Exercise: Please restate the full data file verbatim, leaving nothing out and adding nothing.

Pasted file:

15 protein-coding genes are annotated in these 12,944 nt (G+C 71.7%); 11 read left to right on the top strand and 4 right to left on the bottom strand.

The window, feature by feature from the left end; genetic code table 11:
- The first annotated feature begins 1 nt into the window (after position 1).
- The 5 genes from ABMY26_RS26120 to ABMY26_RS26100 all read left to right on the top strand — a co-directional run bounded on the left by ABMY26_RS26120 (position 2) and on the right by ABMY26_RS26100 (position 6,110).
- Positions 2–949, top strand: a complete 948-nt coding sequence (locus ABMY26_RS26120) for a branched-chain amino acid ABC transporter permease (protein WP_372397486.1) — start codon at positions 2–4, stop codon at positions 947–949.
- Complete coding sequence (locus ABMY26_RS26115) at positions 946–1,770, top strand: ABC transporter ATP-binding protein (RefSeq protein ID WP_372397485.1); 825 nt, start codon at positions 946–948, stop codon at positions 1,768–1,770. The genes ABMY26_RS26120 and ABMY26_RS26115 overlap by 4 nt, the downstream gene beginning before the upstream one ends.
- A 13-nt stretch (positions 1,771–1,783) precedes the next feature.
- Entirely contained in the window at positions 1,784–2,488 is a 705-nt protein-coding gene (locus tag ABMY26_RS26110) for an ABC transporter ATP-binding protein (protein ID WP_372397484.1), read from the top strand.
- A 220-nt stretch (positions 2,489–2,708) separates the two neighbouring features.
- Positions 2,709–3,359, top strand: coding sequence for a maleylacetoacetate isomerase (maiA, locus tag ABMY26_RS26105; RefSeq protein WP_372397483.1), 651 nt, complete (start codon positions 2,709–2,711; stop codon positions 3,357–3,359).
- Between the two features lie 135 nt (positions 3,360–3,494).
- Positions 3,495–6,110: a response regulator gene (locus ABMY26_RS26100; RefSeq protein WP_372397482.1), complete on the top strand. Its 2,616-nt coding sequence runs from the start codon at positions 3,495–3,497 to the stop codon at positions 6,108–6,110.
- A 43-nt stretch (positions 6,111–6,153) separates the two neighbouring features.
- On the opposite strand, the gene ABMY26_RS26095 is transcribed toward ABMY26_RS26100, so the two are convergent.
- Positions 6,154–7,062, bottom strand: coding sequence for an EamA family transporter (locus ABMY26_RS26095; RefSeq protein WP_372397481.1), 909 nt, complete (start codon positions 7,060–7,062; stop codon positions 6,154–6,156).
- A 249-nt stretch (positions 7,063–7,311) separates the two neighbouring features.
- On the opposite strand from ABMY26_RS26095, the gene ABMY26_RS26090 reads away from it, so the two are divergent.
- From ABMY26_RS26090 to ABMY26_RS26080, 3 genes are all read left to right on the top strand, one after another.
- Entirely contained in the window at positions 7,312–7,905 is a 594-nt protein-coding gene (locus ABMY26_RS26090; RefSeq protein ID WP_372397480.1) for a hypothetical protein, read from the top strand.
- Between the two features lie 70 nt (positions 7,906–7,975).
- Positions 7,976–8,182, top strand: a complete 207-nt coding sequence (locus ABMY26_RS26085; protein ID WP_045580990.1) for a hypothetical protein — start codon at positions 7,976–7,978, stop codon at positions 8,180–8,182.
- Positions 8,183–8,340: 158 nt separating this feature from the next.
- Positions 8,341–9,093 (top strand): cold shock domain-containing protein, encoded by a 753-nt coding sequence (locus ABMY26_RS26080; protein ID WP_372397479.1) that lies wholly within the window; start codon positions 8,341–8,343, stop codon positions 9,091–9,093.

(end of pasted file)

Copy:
15 protein-coding genes are annotated in these 12,944 nt (G+C 71.7%); 11 read left to right on the top strand and 4 right to left on the bottom strand.

The window, feature by feature from the left end; genetic code table 11:
- The first annotated feature begins 1 nt into the window (after position 1).
- The 5 genes from ABMY26_RS26120 to ABMY26_RS26100 all read left to right on the top strand — a co-directional run bounded on the left by ABMY26_RS26120 (position 2) and on the right by ABMY26_RS26100 (position 6,110).
- Positions 2–949, top strand: a complete 948-nt coding sequence (locus ABMY26_RS26120) for a branched-chain amino acid ABC transporter permease (protein WP_372397486.1) — start codon at positions 2–4, stop codon at positions 947–949.
- Complete coding sequence (locus ABMY26_RS26115) at positions 946–1,770, top strand: ABC transporter ATP-binding protein (RefSeq protein ID WP_372397485.1); 825 nt, start codon at positions 946–948, stop codon at positions 1,768–1,770. The genes ABMY26_RS26120 and ABMY26_RS26115 overlap by 4 nt, the downstream gene beginning before the upstream one ends.
- A 13-nt stretch (positions 1,771–1,783) precedes the next feature.
- Entirely contained in the window at positions 1,784–2,488 is a 705-nt protein-coding gene (locus tag ABMY26_RS26110) for an ABC transporter ATP-binding protein (protein ID WP_372397484.1), read from the top strand.
- A 220-nt stretch (positions 2,489–2,708) separates the two neighbouring features.
- Positions 2,709–3,359, top strand: coding sequence for a maleylacetoacetate isomerase (maiA, locus tag ABMY26_RS26105; RefSeq protein WP_372397483.1), 651 nt, complete (start codon positions 2,709–2,711; stop codon positions 3,357–3,359).
- Between the two features lie 135 nt (positions 3,360–3,494).
- Positions 3,495–6,110: a response regulator gene (locus ABMY26_RS26100; RefSeq protein WP_372397482.1), complete on the top strand. Its 2,616-nt coding sequence runs from the start codon at positions 3,495–3,497 to the stop codon at positions 6,108–6,110.
- A 43-nt stretch (positions 6,111–6,153) separates the two neighbouring features.
- On the opposite strand, the gene ABMY26_RS26095 is transcribed toward ABMY26_RS26100, so the two are convergent.
- Positions 6,154–7,062, bottom strand: coding sequence for an EamA family transporter (locus ABMY26_RS26095; RefSeq protein WP_372397481.1), 909 nt, complete (start codon positions 7,060–7,062; stop codon positions 6,154–6,156).
- A 249-nt stretch (positions 7,063–7,311) separates the two neighbouring features.
- On the opposite strand from ABMY26_RS26095, the gene ABMY26_RS26090 reads away from it, so the two are divergent.
- From ABMY26_RS26090 to ABMY26_RS26080, 3 genes are all read left to right on the top strand, one after another.
- Entirely contained in the window at positions 7,312–7,905 is a 594-nt protein-coding gene (locus ABMY26_RS26090; RefSeq protein ID WP_372397480.1) for a hypothetical protein, read from the top strand.
- Between the two features lie 70 nt (positions 7,906–7,975).
- Positions 7,976–8,182, top strand: a complete 207-nt coding sequence (locus ABMY26_RS26085; protein ID WP_045580990.1) for a hypothetical protein — start codon at positions 7,976–7,978, stop codon at positions 8,180–8,182.
- Positions 8,183–8,340: 158 nt separating this feature from the next.
- Positions 8,341–9,093 (top strand): cold shock domain-containing protein, encoded by a 753-nt coding sequence (locus ABMY26_RS26080; protein ID WP_372397479.1) that lies wholly within the window; start codon positions 8,341–8,343, stop codon positions 9,091–9,093.